Lola Arias’ El año en que nací, currently performing in the Under the Radar festival, is a collaborative piece depicting the lives of young Chileans and their parents during the Pinochet dictatorship and the years following. The piece is structured as a series of testimonials in which the performers describe and reenact the events of their birth and their parent’s lives against the backdrop of the political unrest of the late twentieth century in Chile. The play has a theatrical, “devised” kind of aesthetic, but the bulk of the play’s content consists of these stories and their straightforward tellings. Arias selected a range of individuals—some actors and performers, others not—with a variety of political affiliations and economic and cultural backgrounds to explore this period in a multi-perspectival manner.
The result is an experience that is theatrical but is also somehow other. The historical and the personal intertwine as political events are viewed through the lens of individual lives. The events’ reality and their embodiment in the people who actually experienced them gives the piece a kind of devastating urgency. There is the sense that the ramifications of the events depicted are still unfolding, so the work feels unfinished, evolving in the moment of its telling. As the performers flip a coin to divine Chile’s political future, spectators are confronted with the fact that these events will continue to impact these individuals’ lives for better or for worse. One of the performers, a woman named Viviana, began working on the piece not knowing her father or where he was. She imagined a variety of potential identities for him, but she did not know which was true. During the performances in Chile, she showed his picture and gave the audience her phone number as she asked for any information regarding his whereabouts. A spectator contacted her and she was able to locate him—he had been a policeman during the dictatorship and was now in prison for murder. At the end of the piece she stated that her mother no longer speaks to her because of her participation in the play. As a friend who I saw the show with commented, applauding a woman who has alienated herself from her family because of the piece she just performed feels very different—much more complicated and confusing—than the usual curtain call.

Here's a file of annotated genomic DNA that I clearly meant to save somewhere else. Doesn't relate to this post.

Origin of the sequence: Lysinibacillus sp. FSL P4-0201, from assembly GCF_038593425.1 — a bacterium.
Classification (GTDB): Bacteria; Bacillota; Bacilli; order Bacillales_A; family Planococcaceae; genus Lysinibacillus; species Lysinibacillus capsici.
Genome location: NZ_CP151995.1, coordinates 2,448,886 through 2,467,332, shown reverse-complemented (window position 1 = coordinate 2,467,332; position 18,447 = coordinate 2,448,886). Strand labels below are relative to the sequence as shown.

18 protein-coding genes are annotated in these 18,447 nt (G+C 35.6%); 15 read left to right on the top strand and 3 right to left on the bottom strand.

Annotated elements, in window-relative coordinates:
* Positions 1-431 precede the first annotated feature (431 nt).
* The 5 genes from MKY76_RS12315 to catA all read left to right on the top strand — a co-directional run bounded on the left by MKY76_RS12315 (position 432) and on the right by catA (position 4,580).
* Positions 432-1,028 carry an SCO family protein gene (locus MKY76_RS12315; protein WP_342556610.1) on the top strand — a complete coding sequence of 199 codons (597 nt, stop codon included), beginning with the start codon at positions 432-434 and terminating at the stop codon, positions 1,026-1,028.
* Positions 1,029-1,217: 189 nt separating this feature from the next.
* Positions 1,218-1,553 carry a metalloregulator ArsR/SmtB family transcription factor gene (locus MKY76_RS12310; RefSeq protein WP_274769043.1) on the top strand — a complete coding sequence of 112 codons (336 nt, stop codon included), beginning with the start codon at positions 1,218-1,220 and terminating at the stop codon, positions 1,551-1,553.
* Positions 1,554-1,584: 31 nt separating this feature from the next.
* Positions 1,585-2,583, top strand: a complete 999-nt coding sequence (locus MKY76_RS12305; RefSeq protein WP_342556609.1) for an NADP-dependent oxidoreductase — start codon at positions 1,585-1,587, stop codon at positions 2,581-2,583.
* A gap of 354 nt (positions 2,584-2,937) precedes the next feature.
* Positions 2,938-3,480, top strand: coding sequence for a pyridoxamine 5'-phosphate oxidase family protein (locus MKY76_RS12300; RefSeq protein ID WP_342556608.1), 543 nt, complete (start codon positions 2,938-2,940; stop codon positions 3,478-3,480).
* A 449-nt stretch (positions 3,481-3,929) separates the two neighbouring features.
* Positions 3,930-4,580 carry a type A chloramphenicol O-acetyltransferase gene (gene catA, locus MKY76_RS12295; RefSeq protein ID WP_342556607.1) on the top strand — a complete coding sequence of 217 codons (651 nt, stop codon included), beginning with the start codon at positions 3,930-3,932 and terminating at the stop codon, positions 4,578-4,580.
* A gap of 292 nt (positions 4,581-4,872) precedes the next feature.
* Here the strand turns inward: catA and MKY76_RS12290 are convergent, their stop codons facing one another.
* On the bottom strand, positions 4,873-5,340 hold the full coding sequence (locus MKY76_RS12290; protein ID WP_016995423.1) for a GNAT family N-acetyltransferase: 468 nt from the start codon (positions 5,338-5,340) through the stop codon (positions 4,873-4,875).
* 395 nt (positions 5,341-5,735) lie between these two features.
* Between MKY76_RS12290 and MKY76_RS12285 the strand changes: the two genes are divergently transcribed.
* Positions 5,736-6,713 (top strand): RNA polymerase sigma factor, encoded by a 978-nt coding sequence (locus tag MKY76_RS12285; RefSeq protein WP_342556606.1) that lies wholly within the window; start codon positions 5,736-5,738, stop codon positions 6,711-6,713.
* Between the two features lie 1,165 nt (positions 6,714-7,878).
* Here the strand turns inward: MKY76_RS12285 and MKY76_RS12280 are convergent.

The piece is further complicated by its performance in the United States. Occasionally, the performers allude to the United States’s complicity in the Pinochet coup (which is overtly, if briefly, discussed in a program note) as well as to the impact of neoliberal economic policy on their lives. Though this was not emphasized, it did challenge our position as spectators. How do you sit and watch while your country is complicit or fostering devastating and repressive actions? How does this change when the ramifications of these actions are made individual and personal, and its long term effects apparent?
This is powerful, confusing stuff. The performers demonstrate a tremendous bravery and the piece is captivating. But it is also troubling and problematic and left me feeling frustrated and saddened by my position as a spectator in this narrative.